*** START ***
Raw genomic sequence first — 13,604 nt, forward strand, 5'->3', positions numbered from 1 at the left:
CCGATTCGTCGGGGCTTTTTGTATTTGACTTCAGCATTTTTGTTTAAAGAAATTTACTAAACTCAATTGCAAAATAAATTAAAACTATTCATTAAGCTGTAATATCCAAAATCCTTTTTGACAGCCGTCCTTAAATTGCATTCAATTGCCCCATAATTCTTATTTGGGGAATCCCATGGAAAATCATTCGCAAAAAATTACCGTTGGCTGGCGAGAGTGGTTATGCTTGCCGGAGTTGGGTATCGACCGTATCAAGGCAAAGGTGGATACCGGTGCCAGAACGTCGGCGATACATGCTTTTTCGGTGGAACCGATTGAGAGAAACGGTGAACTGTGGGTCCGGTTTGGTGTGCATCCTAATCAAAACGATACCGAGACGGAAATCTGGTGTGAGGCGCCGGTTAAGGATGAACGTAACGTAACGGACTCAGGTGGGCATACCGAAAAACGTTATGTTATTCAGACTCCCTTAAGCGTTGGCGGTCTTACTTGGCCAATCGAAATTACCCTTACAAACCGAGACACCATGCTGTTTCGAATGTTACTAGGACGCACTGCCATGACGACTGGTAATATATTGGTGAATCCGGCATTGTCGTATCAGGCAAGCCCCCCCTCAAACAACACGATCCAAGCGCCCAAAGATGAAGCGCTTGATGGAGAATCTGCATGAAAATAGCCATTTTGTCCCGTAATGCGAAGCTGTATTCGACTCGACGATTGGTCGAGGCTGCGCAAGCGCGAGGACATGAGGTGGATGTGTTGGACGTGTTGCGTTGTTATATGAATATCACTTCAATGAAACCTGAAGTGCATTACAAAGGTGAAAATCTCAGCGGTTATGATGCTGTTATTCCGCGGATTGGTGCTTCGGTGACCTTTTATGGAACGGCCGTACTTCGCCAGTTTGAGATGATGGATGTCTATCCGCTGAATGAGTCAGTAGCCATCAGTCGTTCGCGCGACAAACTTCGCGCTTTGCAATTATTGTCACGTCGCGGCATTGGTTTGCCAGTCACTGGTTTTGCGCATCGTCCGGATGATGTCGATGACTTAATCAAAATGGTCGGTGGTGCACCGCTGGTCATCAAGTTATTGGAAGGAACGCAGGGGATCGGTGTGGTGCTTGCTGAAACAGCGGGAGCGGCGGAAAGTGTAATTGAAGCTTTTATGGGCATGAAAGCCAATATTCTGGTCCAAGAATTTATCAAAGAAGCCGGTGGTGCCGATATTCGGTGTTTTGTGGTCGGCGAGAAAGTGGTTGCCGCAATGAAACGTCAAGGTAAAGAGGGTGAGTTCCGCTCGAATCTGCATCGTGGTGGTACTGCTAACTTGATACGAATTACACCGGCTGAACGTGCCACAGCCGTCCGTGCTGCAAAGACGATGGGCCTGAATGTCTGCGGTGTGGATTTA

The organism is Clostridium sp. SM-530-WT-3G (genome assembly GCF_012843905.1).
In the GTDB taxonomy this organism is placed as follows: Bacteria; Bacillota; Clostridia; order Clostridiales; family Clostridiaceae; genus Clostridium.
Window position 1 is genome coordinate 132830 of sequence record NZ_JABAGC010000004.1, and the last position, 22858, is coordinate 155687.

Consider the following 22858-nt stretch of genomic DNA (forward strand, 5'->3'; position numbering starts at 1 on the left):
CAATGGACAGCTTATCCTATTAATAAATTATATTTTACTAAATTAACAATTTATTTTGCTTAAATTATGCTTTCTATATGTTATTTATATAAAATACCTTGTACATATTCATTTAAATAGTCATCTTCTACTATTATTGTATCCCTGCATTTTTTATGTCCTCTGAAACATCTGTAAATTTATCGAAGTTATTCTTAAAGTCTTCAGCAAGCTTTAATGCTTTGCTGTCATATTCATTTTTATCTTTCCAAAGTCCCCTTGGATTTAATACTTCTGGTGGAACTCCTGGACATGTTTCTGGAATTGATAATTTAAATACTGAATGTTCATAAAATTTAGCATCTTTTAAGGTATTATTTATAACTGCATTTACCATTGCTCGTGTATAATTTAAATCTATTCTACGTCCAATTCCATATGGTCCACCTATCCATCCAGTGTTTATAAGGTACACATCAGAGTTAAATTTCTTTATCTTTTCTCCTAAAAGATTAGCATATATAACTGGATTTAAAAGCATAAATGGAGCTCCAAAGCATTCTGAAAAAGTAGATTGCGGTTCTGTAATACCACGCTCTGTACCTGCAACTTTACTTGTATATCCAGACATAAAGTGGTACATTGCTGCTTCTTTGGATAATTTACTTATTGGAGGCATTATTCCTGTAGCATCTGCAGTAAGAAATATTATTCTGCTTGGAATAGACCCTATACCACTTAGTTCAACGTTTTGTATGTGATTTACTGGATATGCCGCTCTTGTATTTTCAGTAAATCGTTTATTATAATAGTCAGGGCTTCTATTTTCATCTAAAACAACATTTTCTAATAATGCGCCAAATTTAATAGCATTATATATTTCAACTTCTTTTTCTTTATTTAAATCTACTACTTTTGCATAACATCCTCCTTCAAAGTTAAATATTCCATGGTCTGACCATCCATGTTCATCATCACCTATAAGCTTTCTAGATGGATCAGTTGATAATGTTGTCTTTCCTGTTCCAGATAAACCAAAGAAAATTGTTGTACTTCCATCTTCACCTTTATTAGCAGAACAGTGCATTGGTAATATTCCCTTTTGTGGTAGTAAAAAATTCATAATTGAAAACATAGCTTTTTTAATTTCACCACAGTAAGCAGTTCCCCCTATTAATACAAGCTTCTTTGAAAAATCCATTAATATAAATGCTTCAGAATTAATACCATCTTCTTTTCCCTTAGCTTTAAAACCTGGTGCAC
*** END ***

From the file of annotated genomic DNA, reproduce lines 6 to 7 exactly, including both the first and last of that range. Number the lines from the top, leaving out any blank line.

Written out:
Consider the following 22858-nt stretch of genomic DNA (forward strand, 5'->3'; position numbering starts at 1 on the left):
CAATGGACAGCTTATCCTATTAATAAATTATATTTTACTAAATTAACAATTTATTTTGCTTAAATTATGCTTTCTATATGTTATTTATATAAAATACCTTGTACATATTCATTTAAATAGTCATCTTCTACTATTATTGTATCCCTGCATTTTTTATGTCCTCTGAAACATCTGTAAATTTATCGAAGTTATTCTTAAAGTCTTCAGCAAGCTTTAATGCTTTGCTGTCATATTCATTTTTATCTTTCCAAAGTCCCCTTGGATTTAATACTTCTGGTGGAACTCCTGGACATGTTTCTGGAATTGATAATTTAAATACTGAATGTTCATAAAATTTAGCATCTTTTAAGGTATTATTTATAACTGCATTTACCATTGCTCGTGTATAATTTAAATCTATTCTACGTCCAATTCCATATGGTCCACCTATCCATCCAGTGTTTATAAGGTACACATCAGAGTTAAATTTCTTTATCTTTTCTCCTAAAAGATTAGCATATATAACTGGATTTAAAAGCATAAATGGAGCTCCAAAGCATTCTGAAAAAGTAGATTGCGGTTCTGTAATACCACGCTCTGTACCTGCAACTTTACTTGTATATCCAGACATAAAGTGGTACATTGCTGCTTCTTTGGATAATTTACTTATTGGAGGCATTATTCCTGTAGCATCTGCAGTAAGAAATATTATTCTGCTTGGAATAGACCCTATACCACTTAGTTCAACGTTTTGTATGTGATTTACTGGATATGCCGCTCTTGTATTTTCAGTAAATCGTTTATTATAATAGTCAGGGCTTCTATTTTCATCTAAAACAACATTTTCTAATAATGCGCCAAATTTAATAGCATTATATATTTCAACTTCTTTTTCTTTATTTAAATCTACTACTTTTGCATAACATCCTCCTTCAAAGTTAAATATTCCATGGTCTGACCATCCATGTTCATCATCACCTATAAGCTTTCTAGATGGATCAGTTGATAATGTTGTCTTTCCTGTTCCAGATAAACCAAAGAAAATTGTTGTACTTCCATCTTCACCTTTATTAGCAGAACAGTGCATTGGTAATATTCCCTTTTGTGGTAGTAAAAAATTCATAATTGAAAACATAGCTTTTTTAATTTCACCACAGTAAGCAGTTCCCCCTATTAATACAAGCTTCTTTGAAAAATCCATTAATATAAATGCTTCAGAATTAATACCATCTTCTTTTCCCTTAGCTTTAAAACCTGGTGCAC